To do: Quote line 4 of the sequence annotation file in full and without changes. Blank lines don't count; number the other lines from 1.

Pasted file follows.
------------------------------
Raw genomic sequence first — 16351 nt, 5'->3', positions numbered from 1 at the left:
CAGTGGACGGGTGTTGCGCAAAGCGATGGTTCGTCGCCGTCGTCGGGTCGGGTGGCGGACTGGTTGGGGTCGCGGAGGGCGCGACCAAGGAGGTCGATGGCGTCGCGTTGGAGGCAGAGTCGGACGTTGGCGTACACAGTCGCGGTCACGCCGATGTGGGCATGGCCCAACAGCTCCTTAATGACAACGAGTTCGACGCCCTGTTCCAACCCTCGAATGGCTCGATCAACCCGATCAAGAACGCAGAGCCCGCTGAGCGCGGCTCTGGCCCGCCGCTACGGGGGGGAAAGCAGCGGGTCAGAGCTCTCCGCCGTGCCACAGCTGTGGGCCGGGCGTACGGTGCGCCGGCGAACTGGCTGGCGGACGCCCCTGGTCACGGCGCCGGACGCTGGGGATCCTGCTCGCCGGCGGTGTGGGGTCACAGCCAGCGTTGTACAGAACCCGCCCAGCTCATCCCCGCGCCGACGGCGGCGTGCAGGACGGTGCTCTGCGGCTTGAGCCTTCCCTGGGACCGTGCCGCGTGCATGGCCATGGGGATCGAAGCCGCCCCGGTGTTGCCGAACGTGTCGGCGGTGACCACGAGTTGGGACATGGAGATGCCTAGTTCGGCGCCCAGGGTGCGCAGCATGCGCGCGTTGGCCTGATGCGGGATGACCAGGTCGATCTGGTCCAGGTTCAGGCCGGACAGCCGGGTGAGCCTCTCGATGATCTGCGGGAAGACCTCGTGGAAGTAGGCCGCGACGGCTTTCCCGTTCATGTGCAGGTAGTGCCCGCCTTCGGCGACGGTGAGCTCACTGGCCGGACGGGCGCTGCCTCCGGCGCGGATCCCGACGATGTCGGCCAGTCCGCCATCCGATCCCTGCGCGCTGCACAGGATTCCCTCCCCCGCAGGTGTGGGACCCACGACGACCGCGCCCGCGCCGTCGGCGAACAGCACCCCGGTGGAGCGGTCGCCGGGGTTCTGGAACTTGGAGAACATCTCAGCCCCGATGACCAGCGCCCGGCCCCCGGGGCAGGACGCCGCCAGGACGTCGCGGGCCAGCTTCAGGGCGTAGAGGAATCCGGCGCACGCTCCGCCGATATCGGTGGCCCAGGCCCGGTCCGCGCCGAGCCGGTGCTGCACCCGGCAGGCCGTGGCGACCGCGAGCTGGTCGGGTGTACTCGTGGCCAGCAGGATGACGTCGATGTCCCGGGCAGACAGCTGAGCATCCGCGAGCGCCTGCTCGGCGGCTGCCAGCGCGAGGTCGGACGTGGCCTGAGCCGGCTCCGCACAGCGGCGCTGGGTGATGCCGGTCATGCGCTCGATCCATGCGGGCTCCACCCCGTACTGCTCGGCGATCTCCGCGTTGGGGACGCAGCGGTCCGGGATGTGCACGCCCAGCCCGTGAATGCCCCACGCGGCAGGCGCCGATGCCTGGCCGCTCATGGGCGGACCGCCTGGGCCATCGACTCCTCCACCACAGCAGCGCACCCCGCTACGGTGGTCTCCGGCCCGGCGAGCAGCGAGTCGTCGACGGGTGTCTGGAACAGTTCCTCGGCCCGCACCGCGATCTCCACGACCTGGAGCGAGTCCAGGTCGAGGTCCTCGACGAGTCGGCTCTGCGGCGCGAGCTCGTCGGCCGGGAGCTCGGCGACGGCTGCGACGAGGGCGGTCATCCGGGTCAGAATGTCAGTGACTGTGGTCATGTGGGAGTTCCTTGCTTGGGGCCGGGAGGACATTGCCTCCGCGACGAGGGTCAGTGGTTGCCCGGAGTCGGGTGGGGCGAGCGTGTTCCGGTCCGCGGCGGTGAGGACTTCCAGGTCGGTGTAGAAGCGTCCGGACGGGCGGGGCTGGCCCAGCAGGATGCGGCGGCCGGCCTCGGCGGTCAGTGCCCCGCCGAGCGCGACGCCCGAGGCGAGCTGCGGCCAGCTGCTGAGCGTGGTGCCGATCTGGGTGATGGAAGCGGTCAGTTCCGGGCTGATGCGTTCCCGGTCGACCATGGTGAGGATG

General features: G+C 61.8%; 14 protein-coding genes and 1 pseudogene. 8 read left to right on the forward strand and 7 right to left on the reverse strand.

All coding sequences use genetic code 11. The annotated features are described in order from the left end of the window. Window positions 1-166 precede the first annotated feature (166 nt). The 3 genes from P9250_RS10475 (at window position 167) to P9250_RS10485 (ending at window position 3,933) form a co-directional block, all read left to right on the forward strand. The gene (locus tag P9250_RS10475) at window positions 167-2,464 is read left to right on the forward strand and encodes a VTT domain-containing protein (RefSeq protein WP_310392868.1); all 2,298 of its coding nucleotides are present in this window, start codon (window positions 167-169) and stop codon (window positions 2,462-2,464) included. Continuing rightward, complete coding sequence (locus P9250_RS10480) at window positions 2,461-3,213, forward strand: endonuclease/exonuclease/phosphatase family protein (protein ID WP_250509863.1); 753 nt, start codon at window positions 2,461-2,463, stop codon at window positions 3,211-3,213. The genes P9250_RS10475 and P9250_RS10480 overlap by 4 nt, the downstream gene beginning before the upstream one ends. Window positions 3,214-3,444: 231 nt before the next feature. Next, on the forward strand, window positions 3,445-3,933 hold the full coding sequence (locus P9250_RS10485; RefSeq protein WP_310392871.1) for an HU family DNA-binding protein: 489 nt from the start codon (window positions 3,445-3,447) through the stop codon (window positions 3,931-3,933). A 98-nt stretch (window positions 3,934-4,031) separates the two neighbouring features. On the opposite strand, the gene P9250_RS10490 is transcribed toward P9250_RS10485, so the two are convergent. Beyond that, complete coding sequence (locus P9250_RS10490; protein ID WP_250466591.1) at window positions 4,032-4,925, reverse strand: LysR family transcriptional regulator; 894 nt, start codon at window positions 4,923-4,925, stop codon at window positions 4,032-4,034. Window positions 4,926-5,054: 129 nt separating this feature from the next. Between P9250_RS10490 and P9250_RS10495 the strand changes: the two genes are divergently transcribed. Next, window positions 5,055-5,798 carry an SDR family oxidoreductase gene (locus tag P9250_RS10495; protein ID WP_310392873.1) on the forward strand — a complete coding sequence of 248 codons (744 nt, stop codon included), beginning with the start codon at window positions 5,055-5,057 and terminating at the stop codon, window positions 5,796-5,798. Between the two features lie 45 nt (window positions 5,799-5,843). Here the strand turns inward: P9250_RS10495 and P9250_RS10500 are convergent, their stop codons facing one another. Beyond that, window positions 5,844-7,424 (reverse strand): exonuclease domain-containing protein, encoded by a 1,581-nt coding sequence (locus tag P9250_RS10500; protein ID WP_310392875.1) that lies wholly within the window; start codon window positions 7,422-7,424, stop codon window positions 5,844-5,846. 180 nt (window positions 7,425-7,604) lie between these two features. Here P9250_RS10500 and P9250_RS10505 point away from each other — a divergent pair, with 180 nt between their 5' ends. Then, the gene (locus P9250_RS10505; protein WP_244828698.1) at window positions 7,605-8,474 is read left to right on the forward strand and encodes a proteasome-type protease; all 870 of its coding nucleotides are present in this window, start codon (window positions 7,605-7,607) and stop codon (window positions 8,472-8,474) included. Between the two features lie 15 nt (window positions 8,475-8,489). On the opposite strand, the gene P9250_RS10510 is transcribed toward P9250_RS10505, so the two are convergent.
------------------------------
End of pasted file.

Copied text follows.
All coding sequences use genetic code 11. The annotated features are described in order from the left end of the window. Window positions 1-166 precede the first annotated feature (166 nt). The 3 genes from P9250_RS10475 (at window position 167) to P9250_RS10485 (ending at window position 3,933) form a co-directional block, all read left to right on the forward strand. The gene (locus tag P9250_RS10475) at window positions 167-2,464 is read left to right on the forward strand and encodes a VTT domain-containing protein (RefSeq protein WP_310392868.1); all 2,298 of its coding nucleotides are present in this window, start codon (window positions 167-169) and stop codon (window positions 2,462-2,464) included. Continuing rightward, complete coding sequence (locus P9250_RS10480) at window positions 2,461-3,213, forward strand: endonuclease/exonuclease/phosphatase family protein (protein ID WP_250509863.1); 753 nt, start codon at window positions 2,461-2,463, stop codon at window positions 3,211-3,213. The genes P9250_RS10475 and P9250_RS10480 overlap by 4 nt, the downstream gene beginning before the upstream one ends. Window positions 3,214-3,444: 231 nt before the next feature. Next, on the forward strand, window positions 3,445-3,933 hold the full coding sequence (locus P9250_RS10485; RefSeq protein WP_310392871.1) for an HU family DNA-binding protein: 489 nt from the start codon (window positions 3,445-3,447) through the stop codon (window positions 3,931-3,933). A 98-nt stretch (window positions 3,934-4,031) separates the two neighbouring features. On the opposite strand, the gene P9250_RS10490 is transcribed toward P9250_RS10485, so the two are convergent. Beyond that, complete coding sequence (locus P9250_RS10490; protein ID WP_250466591.1) at window positions 4,032-4,925, reverse strand: LysR family transcriptional regulator; 894 nt, start codon at window positions 4,923-4,925, stop codon at window positions 4,032-4,034. Window positions 4,926-5,054: 129 nt separating this feature from the next. Between P9250_RS10490 and P9250_RS10495 the strand changes: the two genes are divergently transcribed. Next, window positions 5,055-5,798 carry an SDR family oxidoreductase gene (locus tag P9250_RS10495; protein ID WP_310392873.1) on the forward strand — a complete coding sequence of 248 codons (744 nt, stop codon included), beginning with the start codon at window positions 5,055-5,057 and terminating at the stop codon, window positions 5,796-5,798. Between the two features lie 45 nt (window positions 5,799-5,843). Here the strand turns inward: P9250_RS10495 and P9250_RS10500 are convergent, their stop codons facing one another. Beyond that, window positions 5,844-7,424 (reverse strand): exonuclease domain-containing protein, encoded by a 1,581-nt coding sequence (locus tag P9250_RS10500; protein ID WP_310392875.1) that lies wholly within the window; start codon window positions 7,422-7,424, stop codon window positions 5,844-5,846. 180 nt (window positions 7,425-7,604) lie between these two features. Here P9250_RS10500 and P9250_RS10505 point away from each other — a divergent pair, with 180 nt between their 5' ends. Then, the gene (locus P9250_RS10505; protein WP_244828698.1) at window positions 7,605-8,474 is read left to right on the forward strand and encodes a proteasome-type protease; all 870 of its coding nucleotides are present in this window, start codon (window positions 7,605-7,607) and stop codon (window positions 8,472-8,474) included. Between the two features lie 15 nt (window positions 8,475-8,489). On the opposite strand, the gene P9250_RS10510 is transcribed toward P9250_RS10505, so the two are convergent.